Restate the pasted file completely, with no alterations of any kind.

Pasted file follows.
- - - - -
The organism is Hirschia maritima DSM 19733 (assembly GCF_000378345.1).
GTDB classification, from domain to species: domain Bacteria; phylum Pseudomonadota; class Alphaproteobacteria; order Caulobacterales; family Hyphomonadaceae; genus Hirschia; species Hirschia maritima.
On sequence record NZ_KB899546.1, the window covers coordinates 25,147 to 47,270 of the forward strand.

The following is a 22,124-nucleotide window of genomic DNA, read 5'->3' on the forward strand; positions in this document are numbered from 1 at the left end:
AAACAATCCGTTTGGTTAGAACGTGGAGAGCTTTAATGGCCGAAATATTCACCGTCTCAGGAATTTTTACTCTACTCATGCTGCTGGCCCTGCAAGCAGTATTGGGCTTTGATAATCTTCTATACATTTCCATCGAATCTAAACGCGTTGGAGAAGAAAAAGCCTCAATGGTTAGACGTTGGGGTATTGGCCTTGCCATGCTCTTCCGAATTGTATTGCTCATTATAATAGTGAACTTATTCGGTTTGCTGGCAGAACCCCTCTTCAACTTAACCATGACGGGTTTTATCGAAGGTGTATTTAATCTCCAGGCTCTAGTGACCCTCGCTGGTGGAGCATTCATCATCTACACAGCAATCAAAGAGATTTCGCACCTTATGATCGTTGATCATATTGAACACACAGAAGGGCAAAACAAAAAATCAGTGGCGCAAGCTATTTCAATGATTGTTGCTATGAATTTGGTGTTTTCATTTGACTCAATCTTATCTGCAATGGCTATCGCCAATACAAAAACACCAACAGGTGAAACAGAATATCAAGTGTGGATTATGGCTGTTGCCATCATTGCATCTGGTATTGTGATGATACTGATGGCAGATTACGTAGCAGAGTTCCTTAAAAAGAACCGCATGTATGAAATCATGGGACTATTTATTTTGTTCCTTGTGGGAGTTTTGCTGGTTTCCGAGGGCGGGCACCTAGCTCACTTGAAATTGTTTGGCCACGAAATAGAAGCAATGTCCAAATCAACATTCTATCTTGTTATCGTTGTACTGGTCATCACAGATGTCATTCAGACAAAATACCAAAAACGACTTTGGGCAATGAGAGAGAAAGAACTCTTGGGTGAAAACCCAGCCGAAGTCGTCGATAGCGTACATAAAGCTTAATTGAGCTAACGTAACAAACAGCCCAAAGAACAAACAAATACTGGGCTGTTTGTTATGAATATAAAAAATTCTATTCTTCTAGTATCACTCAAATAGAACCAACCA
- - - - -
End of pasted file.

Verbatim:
The organism is Hirschia maritima DSM 19733 (assembly GCF_000378345.1).
GTDB classification, from domain to species: domain Bacteria; phylum Pseudomonadota; class Alphaproteobacteria; order Caulobacterales; family Hyphomonadaceae; genus Hirschia; species Hirschia maritima.
On sequence record NZ_KB899546.1, the window covers coordinates 25,147 to 47,270 of the forward strand.

The following is a 22,124-nucleotide window of genomic DNA, read 5'->3' on the forward strand; positions in this document are numbered from 1 at the left end:
AAACAATCCGTTTGGTTAGAACGTGGAGAGCTTTAATGGCCGAAATATTCACCGTCTCAGGAATTTTTACTCTACTCATGCTGCTGGCCCTGCAAGCAGTATTGGGCTTTGATAATCTTCTATACATTTCCATCGAATCTAAACGCGTTGGAGAAGAAAAAGCCTCAATGGTTAGACGTTGGGGTATTGGCCTTGCCATGCTCTTCCGAATTGTATTGCTCATTATAATAGTGAACTTATTCGGTTTGCTGGCAGAACCCCTCTTCAACTTAACCATGACGGGTTTTATCGAAGGTGTATTTAATCTCCAGGCTCTAGTGACCCTCGCTGGTGGAGCATTCATCATCTACACAGCAATCAAAGAGATTTCGCACCTTATGATCGTTGATCATATTGAACACACAGAAGGGCAAAACAAAAAATCAGTGGCGCAAGCTATTTCAATGATTGTTGCTATGAATTTGGTGTTTTCATTTGACTCAATCTTATCTGCAATGGCTATCGCCAATACAAAAACACCAACAGGTGAAACAGAATATCAAGTGTGGATTATGGCTGTTGCCATCATTGCATCTGGTATTGTGATGATACTGATGGCAGATTACGTAGCAGAGTTCCTTAAAAAGAACCGCATGTATGAAATCATGGGACTATTTATTTTGTTCCTTGTGGGAGTTTTGCTGGTTTCCGAGGGCGGGCACCTAGCTCACTTGAAATTGTTTGGCCACGAAATAGAAGCAATGTCCAAATCAACATTCTATCTTGTTATCGTTGTACTGGTCATCACAGATGTCATTCAGACAAAATACCAAAAACGACTTTGGGCAATGAGAGAGAAAGAACTCTTGGGTGAAAACCCAGCCGAAGTCGTCGATAGCGTACATAAAGCTTAATTGAGCTAACGTAACAAACAGCCCAAAGAACAAACAAATACTGGGCTGTTTGTTATGAATATAAAAAATTCTATTCTTCTAGTATCACTCAAATAGAACCAACCA